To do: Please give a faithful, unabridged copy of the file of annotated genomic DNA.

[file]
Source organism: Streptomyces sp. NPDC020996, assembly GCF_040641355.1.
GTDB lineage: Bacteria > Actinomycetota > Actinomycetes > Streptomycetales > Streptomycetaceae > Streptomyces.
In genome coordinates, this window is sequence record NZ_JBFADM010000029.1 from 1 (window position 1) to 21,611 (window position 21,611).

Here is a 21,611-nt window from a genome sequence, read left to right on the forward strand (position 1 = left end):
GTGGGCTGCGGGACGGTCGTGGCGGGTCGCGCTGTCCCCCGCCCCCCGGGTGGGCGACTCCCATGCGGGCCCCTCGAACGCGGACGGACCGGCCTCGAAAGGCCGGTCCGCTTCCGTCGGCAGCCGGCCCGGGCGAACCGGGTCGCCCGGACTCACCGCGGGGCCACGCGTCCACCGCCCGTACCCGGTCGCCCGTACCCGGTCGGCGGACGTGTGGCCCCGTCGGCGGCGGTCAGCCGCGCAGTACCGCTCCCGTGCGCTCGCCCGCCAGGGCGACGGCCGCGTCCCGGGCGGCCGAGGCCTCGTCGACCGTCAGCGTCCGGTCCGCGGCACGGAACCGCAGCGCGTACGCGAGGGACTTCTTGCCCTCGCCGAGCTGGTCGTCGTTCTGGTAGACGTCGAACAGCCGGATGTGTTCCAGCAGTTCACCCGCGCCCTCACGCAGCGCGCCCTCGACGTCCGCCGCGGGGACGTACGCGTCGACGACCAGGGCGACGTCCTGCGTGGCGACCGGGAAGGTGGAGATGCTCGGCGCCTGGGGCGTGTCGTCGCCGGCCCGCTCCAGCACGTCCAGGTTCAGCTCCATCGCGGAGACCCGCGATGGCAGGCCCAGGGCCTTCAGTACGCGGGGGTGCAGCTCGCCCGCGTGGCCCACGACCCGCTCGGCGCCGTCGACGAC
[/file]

Source organism: Streptomyces sp. NPDC020996, assembly GCF_040641355.1.
GTDB lineage: Bacteria > Actinomycetota > Actinomycetes > Streptomycetales > Streptomycetaceae > Streptomyces.
In genome coordinates, this window is sequence record NZ_JBFADM010000029.1 from 1 (window position 1) to 21,611 (window position 21,611).

Here is a 21,611-nt window from a genome sequence, read left to right on the forward strand (position 1 = left end):
GTGGGCTGCGGGACGGTCGTGGCGGGTCGCGCTGTCCCCCGCCCCCCGGGTGGGCGACTCCCATGCGGGCCCCTCGAACGCGGACGGACCGGCCTCGAAAGGCCGGTCCGCTTCCGTCGGCAGCCGGCCCGGGCGAACCGGGTCGCCCGGACTCACCGCGGGGCCACGCGTCCACCGCCCGTACCCGGTCGCCCGTACCCGGTCGGCGGACGTGTGGCCCCGTCGGCGGCGGTCAGCCGCGCAGTACCGCTCCCGTGCGCTCGCCCGCCAGGGCGACGGCCGCGTCCCGGGCGGCCGAGGCCTCGTCGACCGTCAGCGTCCGGTCCGCGGCACGGAACCGCAGCGCGTACGCGAGGGACTTCTTGCCCTCGCCGAGCTGGTCGTCGTTCTGGTAGACGTCGAACAGCCGGATGTGTTCCAGCAGTTCACCCGCGCCCTCACGCAGCGCGCCCTCGACGTCCGCCGCGGGGACGTACGCGTCGACGACCAGGGCGACGTCCTGCGTGGCGACCGGGAAGGTGGAGATGCTCGGCGCCTGGGGCGTGTCGTCGCCGGCCCGCTCCAGCACGTCCAGGTTCAGCTCCATCGCGGAGACCCGCGATGGCAGGCCCAGGGCCTTCAGTACGCGGGGGTGCAGCTCGCCCGCGTGGCCCACGACCCGCTCGGCGCCGTCGACGAC